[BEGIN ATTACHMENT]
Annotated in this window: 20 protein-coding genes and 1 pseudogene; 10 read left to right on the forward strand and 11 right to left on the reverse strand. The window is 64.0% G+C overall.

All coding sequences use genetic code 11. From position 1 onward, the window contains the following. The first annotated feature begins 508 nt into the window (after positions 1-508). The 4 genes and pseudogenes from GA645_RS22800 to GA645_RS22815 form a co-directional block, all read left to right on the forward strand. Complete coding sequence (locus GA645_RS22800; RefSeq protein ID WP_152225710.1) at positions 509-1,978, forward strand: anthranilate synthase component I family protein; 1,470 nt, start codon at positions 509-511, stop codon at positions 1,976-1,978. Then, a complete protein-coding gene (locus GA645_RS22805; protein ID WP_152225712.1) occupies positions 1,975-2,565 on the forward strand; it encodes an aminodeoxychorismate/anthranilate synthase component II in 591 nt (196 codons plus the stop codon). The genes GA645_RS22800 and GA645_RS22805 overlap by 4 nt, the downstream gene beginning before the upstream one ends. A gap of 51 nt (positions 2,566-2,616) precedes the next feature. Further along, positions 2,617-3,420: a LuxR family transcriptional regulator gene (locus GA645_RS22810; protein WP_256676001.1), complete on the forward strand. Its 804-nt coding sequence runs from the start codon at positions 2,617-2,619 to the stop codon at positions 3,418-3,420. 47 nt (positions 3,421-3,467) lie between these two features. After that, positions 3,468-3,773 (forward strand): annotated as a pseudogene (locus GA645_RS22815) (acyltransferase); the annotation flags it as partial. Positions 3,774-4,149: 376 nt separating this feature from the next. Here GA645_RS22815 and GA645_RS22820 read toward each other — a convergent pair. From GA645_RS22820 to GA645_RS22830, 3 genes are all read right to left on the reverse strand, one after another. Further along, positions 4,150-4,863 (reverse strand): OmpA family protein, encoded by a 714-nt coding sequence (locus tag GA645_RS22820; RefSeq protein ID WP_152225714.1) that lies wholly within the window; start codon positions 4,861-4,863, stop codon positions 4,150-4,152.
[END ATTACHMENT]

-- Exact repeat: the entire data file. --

Annotated in this window: 20 protein-coding genes and 1 pseudogene; 10 read left to right on the forward strand and 11 right to left on the reverse strand. The window is 64.0% G+C overall.

All coding sequences use genetic code 11. From position 1 onward, the window contains the following. The first annotated feature begins 508 nt into the window (after positions 1-508). The 4 genes and pseudogenes from GA645_RS22800 to GA645_RS22815 form a co-directional block, all read left to right on the forward strand. Complete coding sequence (locus GA645_RS22800; RefSeq protein ID WP_152225710.1) at positions 509-1,978, forward strand: anthranilate synthase component I family protein; 1,470 nt, start codon at positions 509-511, stop codon at positions 1,976-1,978. Then, a complete protein-coding gene (locus GA645_RS22805; protein ID WP_152225712.1) occupies positions 1,975-2,565 on the forward strand; it encodes an aminodeoxychorismate/anthranilate synthase component II in 591 nt (196 codons plus the stop codon). The genes GA645_RS22800 and GA645_RS22805 overlap by 4 nt, the downstream gene beginning before the upstream one ends. A gap of 51 nt (positions 2,566-2,616) precedes the next feature. Further along, positions 2,617-3,420: a LuxR family transcriptional regulator gene (locus GA645_RS22810; protein WP_256676001.1), complete on the forward strand. Its 804-nt coding sequence runs from the start codon at positions 2,617-2,619 to the stop codon at positions 3,418-3,420. 47 nt (positions 3,421-3,467) lie between these two features. After that, positions 3,468-3,773 (forward strand): annotated as a pseudogene (locus GA645_RS22815) (acyltransferase); the annotation flags it as partial. Positions 3,774-4,149: 376 nt separating this feature from the next. Here GA645_RS22815 and GA645_RS22820 read toward each other — a convergent pair. From GA645_RS22820 to GA645_RS22830, 3 genes are all read right to left on the reverse strand, one after another. Further along, positions 4,150-4,863 (reverse strand): OmpA family protein, encoded by a 714-nt coding sequence (locus tag GA645_RS22820; RefSeq protein ID WP_152225714.1) that lies wholly within the window; start codon positions 4,861-4,863, stop codon positions 4,150-4,152.